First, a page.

Made available by Touch N' Go Systems, Inc. and
Law Offices of James B. Gottstein.
406 G Street, Suite 210, Anchorage, AK 99501
(907) 274-7686 fax 333-5869

You can of the Alaska Court of Appeals opinions.

Touch N' Go, the DeskTop In-and-Out Board makes your office run smoother. Visit Touch N' Go's Website to see how.

Carney v. State (3/4/2011) ap-2296

Carney v. State (3/4/2011) ap-2296

        The text of this opinion can be corrected before the opinion is published in thePacific 
        Reporter.   Readers are encouraged to bring typographical or other formal errors to 
        the attention of the Clerk of the Appellate Courts. 

                               303 K Street, Anchorage, Alaska  99501
                                         Fax:   (907) 264-0878
                         E-mail:   corrections @


CRESS CARNEY,                                    ) 
                                                 )         Court of Appeals No. A-10348 
                            Appellant,           )         Trial Court No. 3DI-06-612 CR 
             v.                                  ) 
                                                 )                O    P   I  N  I  O  N 
STATE OF ALASKA,                                 ) 
                            Appellee.            ) 
                                                 )           No. 2296 - March 4, 2011 

                Appeal      from   the   Superior    Court,   Third   Judicial   District, 
                Dillingham, Fred Torrisi, Judge. 

                Appearances:       Dan   S.   Bair,   Assistant   Public   Advocate,   and 
                Rachel Levitt, Public Advocate, Anchorage, for the Appellant. 
                W.H.     Hawley,    Assistant   Attorney    General,   Anchorage,     and 
                Daniel S. Sullivan, Attorney General, Juneau, for the Appellee. 

                Before:     Coats,    Chief  Judge,    and  Mannheimer      and   Bolger, 

                BOLGER, Judge.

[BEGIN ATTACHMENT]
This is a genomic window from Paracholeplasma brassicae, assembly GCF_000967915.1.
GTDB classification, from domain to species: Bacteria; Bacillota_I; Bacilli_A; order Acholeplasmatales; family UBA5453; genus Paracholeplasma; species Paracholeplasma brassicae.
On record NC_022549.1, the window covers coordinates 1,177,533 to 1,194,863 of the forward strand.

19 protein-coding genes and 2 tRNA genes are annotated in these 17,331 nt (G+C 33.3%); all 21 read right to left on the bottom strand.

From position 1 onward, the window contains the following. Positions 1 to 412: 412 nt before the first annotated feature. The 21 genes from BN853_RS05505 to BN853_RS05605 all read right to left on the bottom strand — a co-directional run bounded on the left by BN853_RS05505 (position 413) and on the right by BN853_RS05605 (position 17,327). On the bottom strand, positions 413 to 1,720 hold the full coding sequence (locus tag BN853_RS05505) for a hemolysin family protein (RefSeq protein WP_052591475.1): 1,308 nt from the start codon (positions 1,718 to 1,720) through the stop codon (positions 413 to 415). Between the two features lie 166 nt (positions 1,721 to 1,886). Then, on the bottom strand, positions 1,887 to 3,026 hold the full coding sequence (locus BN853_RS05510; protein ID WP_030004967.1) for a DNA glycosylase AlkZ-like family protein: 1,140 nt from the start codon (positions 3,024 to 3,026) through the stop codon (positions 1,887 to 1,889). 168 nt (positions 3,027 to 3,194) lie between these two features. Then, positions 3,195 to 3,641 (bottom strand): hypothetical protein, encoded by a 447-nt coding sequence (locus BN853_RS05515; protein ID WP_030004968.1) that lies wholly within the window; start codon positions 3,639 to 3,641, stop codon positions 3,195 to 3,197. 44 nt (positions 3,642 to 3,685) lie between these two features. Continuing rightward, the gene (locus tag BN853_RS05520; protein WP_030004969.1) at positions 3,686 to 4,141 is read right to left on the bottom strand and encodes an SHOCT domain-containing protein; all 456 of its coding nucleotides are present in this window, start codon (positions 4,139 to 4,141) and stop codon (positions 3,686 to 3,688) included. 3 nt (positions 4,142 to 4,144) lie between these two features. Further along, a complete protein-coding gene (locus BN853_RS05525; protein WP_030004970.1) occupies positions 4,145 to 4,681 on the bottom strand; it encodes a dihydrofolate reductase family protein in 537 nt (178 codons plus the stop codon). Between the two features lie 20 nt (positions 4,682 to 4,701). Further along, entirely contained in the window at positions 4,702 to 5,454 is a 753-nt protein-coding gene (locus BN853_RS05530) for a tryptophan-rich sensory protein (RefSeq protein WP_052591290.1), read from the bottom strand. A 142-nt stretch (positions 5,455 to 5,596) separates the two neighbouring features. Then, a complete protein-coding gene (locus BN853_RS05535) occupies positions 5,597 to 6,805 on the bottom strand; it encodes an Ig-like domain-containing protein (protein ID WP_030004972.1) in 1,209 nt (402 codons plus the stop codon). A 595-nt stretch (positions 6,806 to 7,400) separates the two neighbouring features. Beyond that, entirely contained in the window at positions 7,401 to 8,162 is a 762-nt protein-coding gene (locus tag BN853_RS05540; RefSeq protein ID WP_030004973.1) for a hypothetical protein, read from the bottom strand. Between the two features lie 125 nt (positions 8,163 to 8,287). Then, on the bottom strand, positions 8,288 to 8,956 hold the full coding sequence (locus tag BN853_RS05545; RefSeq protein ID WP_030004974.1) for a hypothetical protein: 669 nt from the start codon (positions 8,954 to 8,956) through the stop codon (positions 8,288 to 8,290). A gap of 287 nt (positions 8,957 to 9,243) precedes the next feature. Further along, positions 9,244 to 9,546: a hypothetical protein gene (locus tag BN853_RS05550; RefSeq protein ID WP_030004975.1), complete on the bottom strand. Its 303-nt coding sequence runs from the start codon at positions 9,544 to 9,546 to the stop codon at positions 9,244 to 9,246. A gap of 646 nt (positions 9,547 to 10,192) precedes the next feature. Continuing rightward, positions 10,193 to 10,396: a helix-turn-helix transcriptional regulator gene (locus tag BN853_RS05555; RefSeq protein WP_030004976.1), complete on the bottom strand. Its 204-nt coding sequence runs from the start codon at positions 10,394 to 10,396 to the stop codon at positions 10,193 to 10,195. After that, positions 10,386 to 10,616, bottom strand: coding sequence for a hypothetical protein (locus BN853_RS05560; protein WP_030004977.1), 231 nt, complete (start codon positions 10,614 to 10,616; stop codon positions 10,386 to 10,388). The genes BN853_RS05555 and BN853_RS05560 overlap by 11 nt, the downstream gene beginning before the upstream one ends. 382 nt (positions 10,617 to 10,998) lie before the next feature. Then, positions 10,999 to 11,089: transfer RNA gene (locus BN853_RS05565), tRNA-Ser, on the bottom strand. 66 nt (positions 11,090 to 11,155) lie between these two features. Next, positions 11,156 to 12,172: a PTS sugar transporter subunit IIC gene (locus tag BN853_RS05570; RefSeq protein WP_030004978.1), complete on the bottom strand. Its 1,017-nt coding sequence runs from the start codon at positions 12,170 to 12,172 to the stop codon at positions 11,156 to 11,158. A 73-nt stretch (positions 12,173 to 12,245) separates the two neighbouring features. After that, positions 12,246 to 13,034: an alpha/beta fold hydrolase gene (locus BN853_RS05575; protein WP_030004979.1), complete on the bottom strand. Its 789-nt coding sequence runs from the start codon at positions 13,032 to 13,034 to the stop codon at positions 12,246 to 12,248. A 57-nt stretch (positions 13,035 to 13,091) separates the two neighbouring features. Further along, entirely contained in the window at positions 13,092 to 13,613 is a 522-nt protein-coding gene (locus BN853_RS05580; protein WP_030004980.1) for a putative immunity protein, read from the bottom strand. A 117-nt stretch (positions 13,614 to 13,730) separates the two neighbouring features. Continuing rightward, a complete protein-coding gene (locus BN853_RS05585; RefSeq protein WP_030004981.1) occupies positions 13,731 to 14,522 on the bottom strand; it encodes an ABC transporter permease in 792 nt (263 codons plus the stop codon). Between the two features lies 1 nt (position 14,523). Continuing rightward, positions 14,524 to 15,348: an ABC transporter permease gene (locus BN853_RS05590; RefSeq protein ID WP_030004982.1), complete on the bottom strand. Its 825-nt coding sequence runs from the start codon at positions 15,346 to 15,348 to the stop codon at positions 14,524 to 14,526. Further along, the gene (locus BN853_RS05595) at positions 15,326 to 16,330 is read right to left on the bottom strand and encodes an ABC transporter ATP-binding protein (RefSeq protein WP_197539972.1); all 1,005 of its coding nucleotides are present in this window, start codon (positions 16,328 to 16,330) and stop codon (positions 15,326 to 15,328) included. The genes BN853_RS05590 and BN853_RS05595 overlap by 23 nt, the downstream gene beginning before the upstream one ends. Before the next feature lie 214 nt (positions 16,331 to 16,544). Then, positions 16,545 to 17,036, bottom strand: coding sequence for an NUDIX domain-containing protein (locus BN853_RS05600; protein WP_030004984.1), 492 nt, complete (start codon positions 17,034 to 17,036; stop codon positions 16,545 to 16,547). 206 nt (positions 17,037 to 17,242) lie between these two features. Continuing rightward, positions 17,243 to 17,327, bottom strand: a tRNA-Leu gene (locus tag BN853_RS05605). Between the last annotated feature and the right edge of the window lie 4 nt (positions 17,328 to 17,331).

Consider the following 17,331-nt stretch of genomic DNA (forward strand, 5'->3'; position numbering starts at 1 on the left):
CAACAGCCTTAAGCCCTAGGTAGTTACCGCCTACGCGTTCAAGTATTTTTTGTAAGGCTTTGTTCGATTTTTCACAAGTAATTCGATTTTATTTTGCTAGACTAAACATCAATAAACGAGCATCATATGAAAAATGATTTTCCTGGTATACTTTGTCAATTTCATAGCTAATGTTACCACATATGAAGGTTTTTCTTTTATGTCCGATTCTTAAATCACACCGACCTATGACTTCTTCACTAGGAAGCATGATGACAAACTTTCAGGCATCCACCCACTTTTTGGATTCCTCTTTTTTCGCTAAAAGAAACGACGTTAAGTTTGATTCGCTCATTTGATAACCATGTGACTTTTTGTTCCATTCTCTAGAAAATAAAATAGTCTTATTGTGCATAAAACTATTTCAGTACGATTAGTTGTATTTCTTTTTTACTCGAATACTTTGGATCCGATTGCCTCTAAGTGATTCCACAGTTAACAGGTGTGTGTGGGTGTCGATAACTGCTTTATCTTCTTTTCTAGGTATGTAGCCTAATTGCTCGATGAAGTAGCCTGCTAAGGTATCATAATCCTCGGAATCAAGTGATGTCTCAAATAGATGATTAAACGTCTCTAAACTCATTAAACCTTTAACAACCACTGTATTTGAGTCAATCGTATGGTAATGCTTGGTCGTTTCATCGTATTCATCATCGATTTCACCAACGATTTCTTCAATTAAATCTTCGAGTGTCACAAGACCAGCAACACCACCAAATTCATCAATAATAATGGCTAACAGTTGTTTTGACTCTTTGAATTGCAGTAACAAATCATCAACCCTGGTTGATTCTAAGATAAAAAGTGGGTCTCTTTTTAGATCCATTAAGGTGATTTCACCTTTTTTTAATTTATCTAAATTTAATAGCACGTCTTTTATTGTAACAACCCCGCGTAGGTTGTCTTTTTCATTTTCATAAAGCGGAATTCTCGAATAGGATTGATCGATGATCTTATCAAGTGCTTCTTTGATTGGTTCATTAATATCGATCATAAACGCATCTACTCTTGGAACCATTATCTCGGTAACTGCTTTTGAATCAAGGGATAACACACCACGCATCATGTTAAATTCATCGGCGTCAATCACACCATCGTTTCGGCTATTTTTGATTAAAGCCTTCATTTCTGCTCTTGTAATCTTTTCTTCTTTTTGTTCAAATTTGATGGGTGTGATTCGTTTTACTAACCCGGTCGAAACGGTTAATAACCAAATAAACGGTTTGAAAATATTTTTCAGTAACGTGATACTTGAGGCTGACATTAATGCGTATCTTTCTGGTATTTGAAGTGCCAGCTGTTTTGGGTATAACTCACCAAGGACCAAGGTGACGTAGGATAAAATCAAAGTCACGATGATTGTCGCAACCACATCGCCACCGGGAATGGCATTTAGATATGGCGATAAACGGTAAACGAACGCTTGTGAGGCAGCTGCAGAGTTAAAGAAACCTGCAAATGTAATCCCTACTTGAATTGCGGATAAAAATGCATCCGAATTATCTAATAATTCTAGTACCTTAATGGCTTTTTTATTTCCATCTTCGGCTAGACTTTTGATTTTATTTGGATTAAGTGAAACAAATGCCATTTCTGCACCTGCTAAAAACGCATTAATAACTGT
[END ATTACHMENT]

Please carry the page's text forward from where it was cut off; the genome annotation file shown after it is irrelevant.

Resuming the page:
Cress Carney confessed to murder during an interview with the Dillingham 

police.  He now argues that the investigating officers coerced his confession when they 

promised not to arrest him and promised not to tell others about what he admitted.  He 

points out that we have suppressed confessions that were induced by similar promises 

of immunity.      But despite the coercive potential of the officers' promises, the record 

----------------------- Page 2-----------------------

demonstrates that Carney did not believe these promises and that Carney actually believed 

that he would be arrested and prosecuted for murder if he confessed.                We accordingly 

conclude that Carney's confession was not induced by the officers' promises. 


                Carney was charged with first-degree murder, second-degree murder, and 

tampering with evidence.  He filed a motion to suppress the evidence obtained from his 

first police interview, arguing that his inculpatory statements during that interview were 

involuntary. Superior Court Judge Fred Torrisi held an evidentiary hearing on Carney's 


                At the hearing, the parties stipulated to the admission of Carney's criminal 

record that included thirty-three prior convictions over a twenty-year period. Carney also 

presented the testimony of an Anchorage Police Department officer who spoke with 

Carney in February 2004 about an attempted sexual assault.                The officer testified that 

Carney had requested a lawyer after receiving Miranda warnings, and the officer had 

terminated the interview. 

                The State presented the testimony of Sergeant John Kirby of the Dillingham 

Police   Department.      Kirby   testified   that   Natalia   Timurphy   was   reported   missing   on 

September 12, 2006.         Her body was discovered on September 28 in the Nerka Pit area 

near Dillingham. Kirby and Sergeant Dan Pasquariello were assigned to the investigation 

in early November. 

                Kirby   testified   that   on   November   13,   he   and   Pasquariello   stopped   at   a 

convenience store called the Bristol Express for a break.  Carney came up to Kirby and 

asked about the Timurphy investigation. Kirby replied that Carney was about the twenty- 

first person on their list of witnesses to interview, and that they were currently on the